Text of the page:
Almost from the moment of its emergence from ‘lost film’ purgatory in the early 90s, it has become received wisdom among many horror fans and cinéastes that George Melford’s Spanish-language version of Dracula (1931) is actually the superior film to Tod Browning’s celebrated original. Despite its magnificent opening third, Browning’s film itself is generally held in adulation less for what it actually contains and more for what it stands for: being the first ‘purely’ supernatural American horror film, or at least the first film to be referred to as such, and unequivocally the catalyst of the genre’s first ‘Golden Age’ of talking pictures from which we’re still feeling the reverberations to this day.

However, while such estimations of relative quality are of course for the most part subjective, a close look at the two versions, perhaps unsurprisingly, finds that matters are by no means so clear-cut. For the uninitiated, the ‘Spanish Dracula’, more accurately Drácula, was an alternative version produced for the then-lucrative Spanish-speaking market (it premièred in Cuba just under a month after the US version debuted in New York), using the same sets and script, with completely different sets of actors and crew working a ‘graveyard shift’ after their counterparts had clocked off for the night. While nominally produced by Carl Leammle, Jnr like its progenitor, this work was in fact undertaken by Paul Kohner (The Man Who Laughs, 1927), who would eventually marry the female lead, Lupita Tovar. Taking the director’s chair was George Melford, an erstwhile actor who, despite not speaking the language, had been overseeing the bulk of Universal’s Spanish language output, including a version of the lost film The Cat Creeps (1930), La Voluntad del muerto, also starring Tovar. Legend has it that the crew watched the rushes of the Browning film before starting work every night, and were resolved to improve on what they saw there.

Since Universal finally exhumed Melford’s version in 1992, the big revelation is that, far from being a shot-for-shot retread with different actors hitting the marks, it very much possesses an identity and atmosphere of its own, and in a number of ways represents a more ‘cinematic’ experience than Browning’s infamously stagy (and stodgy) production. One of the first things to strike the viewer is the much longer running time – Melford’s version runs at 104 minutes as opposed to the original version’s slender 75. It does perhaps go without saying that it inherits by default the major problem that hampers the Lugosi version; namely that after the sublime first reels the proceedings are bogged down with padding and limited to a few indoor sets. This being the case, the fact that Melford’s version is so much longer may not necessarily be a good thing, but it does lead to few surprises.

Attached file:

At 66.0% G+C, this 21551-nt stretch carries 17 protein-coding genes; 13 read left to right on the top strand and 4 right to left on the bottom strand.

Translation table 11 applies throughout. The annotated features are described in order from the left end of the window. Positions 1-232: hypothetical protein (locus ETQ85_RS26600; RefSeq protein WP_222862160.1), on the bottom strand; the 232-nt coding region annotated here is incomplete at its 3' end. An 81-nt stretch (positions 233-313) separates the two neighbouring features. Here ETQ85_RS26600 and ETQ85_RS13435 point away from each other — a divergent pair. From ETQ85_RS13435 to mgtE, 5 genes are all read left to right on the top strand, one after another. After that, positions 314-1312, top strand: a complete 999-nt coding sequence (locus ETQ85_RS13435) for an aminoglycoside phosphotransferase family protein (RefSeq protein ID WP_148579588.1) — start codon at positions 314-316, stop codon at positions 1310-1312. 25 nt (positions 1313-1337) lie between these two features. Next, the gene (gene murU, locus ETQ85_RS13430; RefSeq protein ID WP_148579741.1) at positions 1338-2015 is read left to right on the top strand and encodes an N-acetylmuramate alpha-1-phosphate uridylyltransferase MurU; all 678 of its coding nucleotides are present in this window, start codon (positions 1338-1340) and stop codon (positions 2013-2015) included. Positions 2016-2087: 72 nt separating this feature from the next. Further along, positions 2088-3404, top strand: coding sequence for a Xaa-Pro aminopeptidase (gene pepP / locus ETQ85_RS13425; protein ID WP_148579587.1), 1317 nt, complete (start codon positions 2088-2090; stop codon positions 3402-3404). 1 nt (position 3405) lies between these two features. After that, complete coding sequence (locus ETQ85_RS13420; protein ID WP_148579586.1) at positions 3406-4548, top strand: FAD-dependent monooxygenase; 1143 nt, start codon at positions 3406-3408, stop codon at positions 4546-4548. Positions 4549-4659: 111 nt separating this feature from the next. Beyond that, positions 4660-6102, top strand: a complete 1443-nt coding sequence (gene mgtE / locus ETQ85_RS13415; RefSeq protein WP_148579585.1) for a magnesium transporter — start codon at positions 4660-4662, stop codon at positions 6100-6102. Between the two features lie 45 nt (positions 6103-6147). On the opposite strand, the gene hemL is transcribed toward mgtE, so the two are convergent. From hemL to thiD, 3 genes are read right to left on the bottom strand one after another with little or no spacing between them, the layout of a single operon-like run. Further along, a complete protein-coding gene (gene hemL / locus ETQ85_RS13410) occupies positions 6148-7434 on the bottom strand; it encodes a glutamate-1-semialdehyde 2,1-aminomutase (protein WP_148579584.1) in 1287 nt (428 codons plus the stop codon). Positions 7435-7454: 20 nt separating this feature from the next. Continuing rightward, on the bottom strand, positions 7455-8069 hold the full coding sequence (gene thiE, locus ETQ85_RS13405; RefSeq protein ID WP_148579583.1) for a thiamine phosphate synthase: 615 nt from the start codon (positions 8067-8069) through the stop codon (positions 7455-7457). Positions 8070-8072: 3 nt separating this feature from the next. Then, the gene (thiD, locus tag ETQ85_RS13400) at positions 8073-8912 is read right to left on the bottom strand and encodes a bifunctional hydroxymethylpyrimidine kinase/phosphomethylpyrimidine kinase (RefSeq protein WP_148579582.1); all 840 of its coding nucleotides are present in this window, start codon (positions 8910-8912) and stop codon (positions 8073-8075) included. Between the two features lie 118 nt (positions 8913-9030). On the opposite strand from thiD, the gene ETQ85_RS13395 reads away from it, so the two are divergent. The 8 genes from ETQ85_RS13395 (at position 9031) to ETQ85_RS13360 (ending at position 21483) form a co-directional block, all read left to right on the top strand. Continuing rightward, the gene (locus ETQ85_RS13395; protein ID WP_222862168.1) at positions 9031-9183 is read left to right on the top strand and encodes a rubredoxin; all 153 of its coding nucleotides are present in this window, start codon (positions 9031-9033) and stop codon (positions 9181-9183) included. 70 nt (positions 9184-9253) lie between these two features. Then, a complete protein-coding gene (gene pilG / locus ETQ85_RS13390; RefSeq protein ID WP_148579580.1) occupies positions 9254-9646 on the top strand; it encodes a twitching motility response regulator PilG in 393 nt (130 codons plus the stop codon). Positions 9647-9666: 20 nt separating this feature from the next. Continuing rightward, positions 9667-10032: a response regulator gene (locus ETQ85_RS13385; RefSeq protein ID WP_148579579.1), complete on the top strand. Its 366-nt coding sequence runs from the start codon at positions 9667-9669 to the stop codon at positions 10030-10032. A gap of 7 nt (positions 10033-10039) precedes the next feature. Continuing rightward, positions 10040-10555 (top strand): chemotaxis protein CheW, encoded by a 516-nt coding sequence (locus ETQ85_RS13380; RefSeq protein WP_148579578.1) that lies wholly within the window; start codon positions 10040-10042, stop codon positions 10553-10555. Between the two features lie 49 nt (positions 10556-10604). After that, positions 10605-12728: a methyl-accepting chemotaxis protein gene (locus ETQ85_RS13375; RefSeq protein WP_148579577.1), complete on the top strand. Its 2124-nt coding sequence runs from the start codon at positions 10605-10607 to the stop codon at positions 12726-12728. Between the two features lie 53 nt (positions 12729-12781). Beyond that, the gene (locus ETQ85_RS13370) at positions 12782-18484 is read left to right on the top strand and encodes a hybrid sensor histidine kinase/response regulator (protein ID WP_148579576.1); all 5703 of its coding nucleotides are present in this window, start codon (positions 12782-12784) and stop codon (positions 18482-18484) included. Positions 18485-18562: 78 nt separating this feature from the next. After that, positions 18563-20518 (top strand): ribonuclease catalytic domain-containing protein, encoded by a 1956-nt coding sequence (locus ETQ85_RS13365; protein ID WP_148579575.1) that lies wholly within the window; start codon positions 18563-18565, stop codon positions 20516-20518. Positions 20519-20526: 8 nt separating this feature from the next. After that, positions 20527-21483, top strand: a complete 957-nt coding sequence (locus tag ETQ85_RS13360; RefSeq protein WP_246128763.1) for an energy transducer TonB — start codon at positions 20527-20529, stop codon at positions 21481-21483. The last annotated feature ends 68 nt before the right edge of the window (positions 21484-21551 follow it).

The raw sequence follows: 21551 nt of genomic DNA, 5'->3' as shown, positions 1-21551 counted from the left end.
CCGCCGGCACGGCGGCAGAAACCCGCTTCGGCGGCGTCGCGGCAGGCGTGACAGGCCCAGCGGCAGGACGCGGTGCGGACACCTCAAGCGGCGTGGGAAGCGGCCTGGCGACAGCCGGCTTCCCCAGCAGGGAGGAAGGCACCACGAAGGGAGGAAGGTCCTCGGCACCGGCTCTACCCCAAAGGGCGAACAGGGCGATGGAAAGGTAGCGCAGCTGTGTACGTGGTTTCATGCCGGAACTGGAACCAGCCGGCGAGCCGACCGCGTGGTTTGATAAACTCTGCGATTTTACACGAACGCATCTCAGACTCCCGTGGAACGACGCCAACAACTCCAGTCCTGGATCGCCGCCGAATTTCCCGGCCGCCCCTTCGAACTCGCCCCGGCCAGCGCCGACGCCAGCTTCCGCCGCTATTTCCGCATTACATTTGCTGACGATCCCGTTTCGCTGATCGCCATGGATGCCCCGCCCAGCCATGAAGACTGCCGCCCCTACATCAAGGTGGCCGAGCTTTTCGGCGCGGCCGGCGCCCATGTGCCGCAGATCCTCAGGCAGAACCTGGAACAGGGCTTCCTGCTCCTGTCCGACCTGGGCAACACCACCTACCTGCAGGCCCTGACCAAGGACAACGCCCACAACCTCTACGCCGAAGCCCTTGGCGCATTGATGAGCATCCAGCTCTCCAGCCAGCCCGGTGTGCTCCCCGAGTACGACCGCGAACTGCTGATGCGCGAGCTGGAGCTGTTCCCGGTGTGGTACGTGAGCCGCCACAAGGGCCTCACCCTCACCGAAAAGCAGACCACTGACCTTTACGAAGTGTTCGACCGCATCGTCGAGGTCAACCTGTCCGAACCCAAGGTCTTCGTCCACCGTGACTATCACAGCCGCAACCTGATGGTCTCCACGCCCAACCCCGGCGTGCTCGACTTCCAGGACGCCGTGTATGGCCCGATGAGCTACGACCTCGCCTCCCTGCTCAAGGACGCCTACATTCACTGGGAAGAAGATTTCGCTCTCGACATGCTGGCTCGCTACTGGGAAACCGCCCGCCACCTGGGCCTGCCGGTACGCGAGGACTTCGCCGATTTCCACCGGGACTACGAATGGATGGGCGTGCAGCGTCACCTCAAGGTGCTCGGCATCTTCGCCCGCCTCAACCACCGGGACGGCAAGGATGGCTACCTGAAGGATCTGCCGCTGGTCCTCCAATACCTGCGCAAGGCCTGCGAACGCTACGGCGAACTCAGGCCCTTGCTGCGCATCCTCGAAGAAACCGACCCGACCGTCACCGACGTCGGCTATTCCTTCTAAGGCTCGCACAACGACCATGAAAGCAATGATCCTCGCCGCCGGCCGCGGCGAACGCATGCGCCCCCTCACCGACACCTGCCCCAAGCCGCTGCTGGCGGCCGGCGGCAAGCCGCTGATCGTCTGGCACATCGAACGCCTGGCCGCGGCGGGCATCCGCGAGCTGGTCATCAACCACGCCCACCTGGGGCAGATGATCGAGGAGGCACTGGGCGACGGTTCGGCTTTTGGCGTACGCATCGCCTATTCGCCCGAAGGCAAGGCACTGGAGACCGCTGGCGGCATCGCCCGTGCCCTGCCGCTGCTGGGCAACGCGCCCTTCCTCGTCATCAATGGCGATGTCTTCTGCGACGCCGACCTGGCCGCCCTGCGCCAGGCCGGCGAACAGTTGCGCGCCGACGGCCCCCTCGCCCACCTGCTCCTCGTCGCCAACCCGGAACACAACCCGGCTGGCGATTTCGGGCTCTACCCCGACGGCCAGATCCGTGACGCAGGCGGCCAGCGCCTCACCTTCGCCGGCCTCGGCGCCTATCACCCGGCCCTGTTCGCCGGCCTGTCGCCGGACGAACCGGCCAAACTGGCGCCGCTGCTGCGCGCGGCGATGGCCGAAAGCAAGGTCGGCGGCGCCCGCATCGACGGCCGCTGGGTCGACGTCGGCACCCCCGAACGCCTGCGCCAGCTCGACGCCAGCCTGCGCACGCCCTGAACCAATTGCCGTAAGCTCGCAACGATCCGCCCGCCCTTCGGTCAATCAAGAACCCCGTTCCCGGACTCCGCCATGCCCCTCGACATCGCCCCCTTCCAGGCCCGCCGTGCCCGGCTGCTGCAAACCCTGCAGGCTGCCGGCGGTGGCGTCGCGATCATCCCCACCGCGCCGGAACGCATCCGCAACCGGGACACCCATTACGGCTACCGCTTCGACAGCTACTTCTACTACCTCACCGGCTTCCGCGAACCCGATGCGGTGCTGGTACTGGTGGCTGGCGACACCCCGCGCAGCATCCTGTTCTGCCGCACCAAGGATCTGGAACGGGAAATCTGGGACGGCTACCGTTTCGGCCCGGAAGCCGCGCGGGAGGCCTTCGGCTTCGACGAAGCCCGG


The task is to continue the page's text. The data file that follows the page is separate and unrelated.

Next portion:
Even the opening titles ring the changes, with the stylised bat graphic of the English version replaced by a live-action shot of a flickering candle surrounded by cobwebs. As Tom Weaver has put it, this brings the suggestion that “this version itself is more real and immediate, something strangely more alive.” Then, as the hapless Renfield (here Spanish actor Pablo Álvarez Rubio) journeys to Castle Drácula, we find a more animated group of extras, along with a number of new shots along the way, including one with an ominous bonfire burning by the roadside.

However, one of the most frequently commented on shots comes where Renfield first encounters this version’s Drácula, in the form of Carlos Villarías (listed as ‘Carlos Villar’ in the credits). To see this most iconic of movie moments rendered differently is one thing. To see it actually improved upon is another. As in the original, Renfield is distracted by a bat and turns around to see our Count at the top of the stairs, a huge spider’s web forming his darkly beautiful backdrop. But whereas in the original this was all but static, here we have a magnificent crane shot following Renfield’s sight line in rushing up to meet Drácula, candle held aloft, with a disconcertingly toothy grin fixed on his face. The extra impact Melford’s camera movements have on the scene is immeasurable. The original seems almost moribund in comparison.